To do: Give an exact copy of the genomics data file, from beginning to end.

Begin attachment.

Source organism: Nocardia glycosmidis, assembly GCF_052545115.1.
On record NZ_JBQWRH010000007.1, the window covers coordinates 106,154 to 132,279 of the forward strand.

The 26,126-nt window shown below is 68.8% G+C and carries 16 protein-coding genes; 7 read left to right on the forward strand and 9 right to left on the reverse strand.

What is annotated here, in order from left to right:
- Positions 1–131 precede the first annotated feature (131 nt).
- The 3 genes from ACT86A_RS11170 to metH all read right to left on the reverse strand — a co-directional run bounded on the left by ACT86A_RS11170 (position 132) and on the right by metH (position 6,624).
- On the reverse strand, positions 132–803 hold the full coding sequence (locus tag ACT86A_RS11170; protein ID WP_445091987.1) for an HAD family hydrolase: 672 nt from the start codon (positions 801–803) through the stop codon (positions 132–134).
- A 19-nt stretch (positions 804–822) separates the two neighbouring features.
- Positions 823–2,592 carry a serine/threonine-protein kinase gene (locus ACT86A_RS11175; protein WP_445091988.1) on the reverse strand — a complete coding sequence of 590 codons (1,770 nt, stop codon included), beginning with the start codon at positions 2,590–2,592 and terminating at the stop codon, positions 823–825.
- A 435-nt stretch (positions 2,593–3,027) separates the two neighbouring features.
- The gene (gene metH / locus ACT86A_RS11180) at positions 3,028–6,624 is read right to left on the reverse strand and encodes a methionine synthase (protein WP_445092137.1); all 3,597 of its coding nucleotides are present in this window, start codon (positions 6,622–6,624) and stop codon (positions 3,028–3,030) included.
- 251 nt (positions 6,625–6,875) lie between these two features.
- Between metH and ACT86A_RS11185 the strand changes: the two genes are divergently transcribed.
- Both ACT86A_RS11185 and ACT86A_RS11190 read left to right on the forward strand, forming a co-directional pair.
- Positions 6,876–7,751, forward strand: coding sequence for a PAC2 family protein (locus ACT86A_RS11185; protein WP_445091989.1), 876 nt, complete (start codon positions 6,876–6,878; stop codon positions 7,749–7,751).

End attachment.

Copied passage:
Source organism: Nocardia glycosmidis, assembly GCF_052545115.1.
On record NZ_JBQWRH010000007.1, the window covers coordinates 106,154 to 132,279 of the forward strand.

The 26,126-nt window shown below is 68.8% G+C and carries 16 protein-coding genes; 7 read left to right on the forward strand and 9 right to left on the reverse strand.

What is annotated here, in order from left to right:
- Positions 1–131 precede the first annotated feature (131 nt).
- The 3 genes from ACT86A_RS11170 to metH all read right to left on the reverse strand — a co-directional run bounded on the left by ACT86A_RS11170 (position 132) and on the right by metH (position 6,624).
- On the reverse strand, positions 132–803 hold the full coding sequence (locus tag ACT86A_RS11170; protein ID WP_445091987.1) for an HAD family hydrolase: 672 nt from the start codon (positions 801–803) through the stop codon (positions 132–134).
- A 19-nt stretch (positions 804–822) separates the two neighbouring features.
- Positions 823–2,592 carry a serine/threonine-protein kinase gene (locus ACT86A_RS11175; protein WP_445091988.1) on the reverse strand — a complete coding sequence of 590 codons (1,770 nt, stop codon included), beginning with the start codon at positions 2,590–2,592 and terminating at the stop codon, positions 823–825.
- A 435-nt stretch (positions 2,593–3,027) separates the two neighbouring features.
- The gene (gene metH / locus ACT86A_RS11180) at positions 3,028–6,624 is read right to left on the reverse strand and encodes a methionine synthase (protein WP_445092137.1); all 3,597 of its coding nucleotides are present in this window, start codon (positions 6,622–6,624) and stop codon (positions 3,028–3,030) included.
- 251 nt (positions 6,625–6,875) lie between these two features.
- Between metH and ACT86A_RS11185 the strand changes: the two genes are divergently transcribed.
- Both ACT86A_RS11185 and ACT86A_RS11190 read left to right on the forward strand, forming a co-directional pair.
- Positions 6,876–7,751, forward strand: coding sequence for a PAC2 family protein (locus ACT86A_RS11185; protein WP_445091989.1), 876 nt, complete (start codon positions 6,876–6,878; stop codon positions 7,749–7,751).